Choosing a type of law

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gmreplay
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Choosing a type of law

Postby gmreplay » Tue Nov 23, 2010 2:21 am

When should I start concerning myself with the type of law I want to practice? Moreover, how do I know how I want to practice (i.e. litigation vs transactional)? I'm primarily interested in issues of civil liberties and politics, and I know I'd hate to deal with criminal law.

Michigan is my top school, and from what I've seen it doesn't look like the T14 schools specialize as much as lower grade schools, so is specialization something I even need to be concerning myself with right now?

irishman86
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Re: Choosing a type of law

Postby irishman86 » Tue Nov 23, 2010 9:39 am

No. I'm a 2L working for a firm this summer and I have no idea what practice area I want to go into. You get the chance to rotate through practice groups and you may get exposure to litigation if you work as a judicial intern during 1L summer.

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AreJay711
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Re: Choosing a type of law

Postby AreJay711 » Tue Nov 23, 2010 9:45 am

gmreplay wrote:When should I start concerning myself with the type of law I want to practice? Moreover, how do I know how I want to practice (i.e. litigation vs transactional)? I'm primarily interested in issues of civil liberties and politics, and I know I'd hate to deal with criminal law.

Michigan is my top school, and from what I've seen it doesn't look like the T14 schools specialize as much as lower grade schools, so is specialization something I even need to be concerning myself with right now?


Michigan doesn't have as many (any?) specialty programs but when I was talking to someone in the admissions office when I visited she told me that there is really no point in a program as long as the school has the classes in the area you want to take. I think that is pretty good advice -- just because say Vandy has a dedicated program in Law and Business doesn't mean that you couldn't take the exact same classes at Michigan if you wanted.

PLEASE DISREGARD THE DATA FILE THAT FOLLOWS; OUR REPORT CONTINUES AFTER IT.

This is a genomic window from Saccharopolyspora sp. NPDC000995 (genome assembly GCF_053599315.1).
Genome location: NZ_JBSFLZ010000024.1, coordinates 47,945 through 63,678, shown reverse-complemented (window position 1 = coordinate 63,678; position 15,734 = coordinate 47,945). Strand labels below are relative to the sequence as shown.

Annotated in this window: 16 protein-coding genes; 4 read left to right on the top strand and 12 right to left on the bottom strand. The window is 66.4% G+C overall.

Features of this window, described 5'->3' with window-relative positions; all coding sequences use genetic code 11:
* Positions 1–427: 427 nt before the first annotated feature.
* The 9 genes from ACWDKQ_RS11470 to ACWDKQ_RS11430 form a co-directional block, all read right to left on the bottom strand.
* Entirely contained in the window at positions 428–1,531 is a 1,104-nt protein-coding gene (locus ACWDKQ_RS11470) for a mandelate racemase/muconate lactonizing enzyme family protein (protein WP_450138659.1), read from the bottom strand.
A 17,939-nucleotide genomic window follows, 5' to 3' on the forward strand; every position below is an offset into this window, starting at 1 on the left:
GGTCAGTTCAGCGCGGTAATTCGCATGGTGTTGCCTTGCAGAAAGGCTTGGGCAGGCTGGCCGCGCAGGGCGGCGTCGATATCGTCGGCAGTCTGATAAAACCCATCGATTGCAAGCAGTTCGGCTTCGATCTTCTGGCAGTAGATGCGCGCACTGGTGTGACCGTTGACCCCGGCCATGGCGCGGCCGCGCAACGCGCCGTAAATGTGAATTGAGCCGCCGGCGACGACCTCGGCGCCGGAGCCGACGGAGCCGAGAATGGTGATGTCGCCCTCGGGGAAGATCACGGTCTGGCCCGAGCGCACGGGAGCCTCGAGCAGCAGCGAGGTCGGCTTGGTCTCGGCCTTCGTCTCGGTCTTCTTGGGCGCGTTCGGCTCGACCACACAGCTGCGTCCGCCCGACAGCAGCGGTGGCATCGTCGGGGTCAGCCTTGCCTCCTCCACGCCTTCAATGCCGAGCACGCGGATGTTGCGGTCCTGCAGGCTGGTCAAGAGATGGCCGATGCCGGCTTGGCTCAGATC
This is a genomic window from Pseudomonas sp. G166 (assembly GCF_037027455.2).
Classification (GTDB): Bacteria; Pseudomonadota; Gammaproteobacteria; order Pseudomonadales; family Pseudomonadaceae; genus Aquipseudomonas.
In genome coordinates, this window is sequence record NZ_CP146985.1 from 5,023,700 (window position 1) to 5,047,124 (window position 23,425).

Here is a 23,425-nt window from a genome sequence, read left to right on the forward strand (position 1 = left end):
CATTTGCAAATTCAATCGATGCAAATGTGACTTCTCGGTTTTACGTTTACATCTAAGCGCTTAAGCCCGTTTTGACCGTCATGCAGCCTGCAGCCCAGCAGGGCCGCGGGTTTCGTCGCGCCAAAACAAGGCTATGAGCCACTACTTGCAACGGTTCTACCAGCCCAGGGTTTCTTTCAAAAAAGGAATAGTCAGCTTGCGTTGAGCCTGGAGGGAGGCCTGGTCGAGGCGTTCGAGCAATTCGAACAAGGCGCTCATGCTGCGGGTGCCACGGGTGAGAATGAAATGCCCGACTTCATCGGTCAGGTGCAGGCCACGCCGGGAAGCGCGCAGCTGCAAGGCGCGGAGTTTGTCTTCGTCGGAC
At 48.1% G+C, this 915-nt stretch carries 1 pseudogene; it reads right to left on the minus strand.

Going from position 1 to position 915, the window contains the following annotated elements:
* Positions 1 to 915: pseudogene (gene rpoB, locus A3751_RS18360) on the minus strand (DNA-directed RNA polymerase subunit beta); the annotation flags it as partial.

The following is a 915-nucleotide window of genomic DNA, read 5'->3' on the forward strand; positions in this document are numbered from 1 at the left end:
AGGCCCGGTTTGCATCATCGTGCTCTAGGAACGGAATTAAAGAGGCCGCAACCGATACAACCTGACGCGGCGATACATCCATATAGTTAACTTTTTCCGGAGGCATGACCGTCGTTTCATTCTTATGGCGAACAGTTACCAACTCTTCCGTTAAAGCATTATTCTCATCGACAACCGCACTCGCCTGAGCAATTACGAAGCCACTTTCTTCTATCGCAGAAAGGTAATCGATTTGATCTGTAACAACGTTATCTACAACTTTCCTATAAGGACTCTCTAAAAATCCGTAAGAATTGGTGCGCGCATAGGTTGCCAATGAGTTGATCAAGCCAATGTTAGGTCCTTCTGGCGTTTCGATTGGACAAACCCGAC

irishman86
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Re: Choosing a type of law

Postby irishman86 » Tue Nov 23, 2010 9:48 am

AreJay711 wrote:
gmreplay wrote:When should I start concerning myself with the type of law I want to practice? Moreover, how do I know how I want to practice (i.e. litigation vs transactional)? I'm primarily interested in issues of civil liberties and politics, and I know I'd hate to deal with criminal law.

Michigan is my top school, and from what I've seen it doesn't look like the T14 schools specialize as much as lower grade schools, so is specialization something I even need to be concerning myself with right now?


Michigan doesn't have as many (any?) specialty programs but when I was talking to someone in the admissions office when I visited she told me that there is really no point in a program as long as the school has the classes in the area you want to take. I think that is pretty good advice -- just because say Vandy has a dedicated program in Law and Business doesn't mean that you couldn't take the exact same classes at Michigan if you wanted.


I don't think any T-14 school has "specialty programs." That Vanderbilt program sounds pointless considering if you are interested in litigation, you take evidence, jurisdiction, corporations, sec reg, litigation-oriented clinic etc. (Well everyone should take the first four anyway.) If you are interested in transactional work, you should take corporation, securities reg, secured transactions, possibly mergers and acquisitions, a transactional clinic, etc. You're right though -- You plan your own schedule every semester post-1L with whatever classes you want to take, which makes sense.

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Aberzombie1892
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Re: Choosing a type of law

Postby Aberzombie1892 » Tue Nov 23, 2010 10:23 am

Essentially, you should take classes that you want to take.

NOTE: be weary of taking random classes that serve no purpose. Doing so probably won't hurt you, but you will probably look back after graduation and ask yourself why you wasted those opportunities to take more useful classes (i.e. don't take art law, law and literature, most of the international courses, etc.). Also, you should not take classes that cover subjects you could probably easily learn in practice or on your own (i.e. administrative law maybe?).

However, if some classes are under the curve, take them if you want to ensure a high GPA.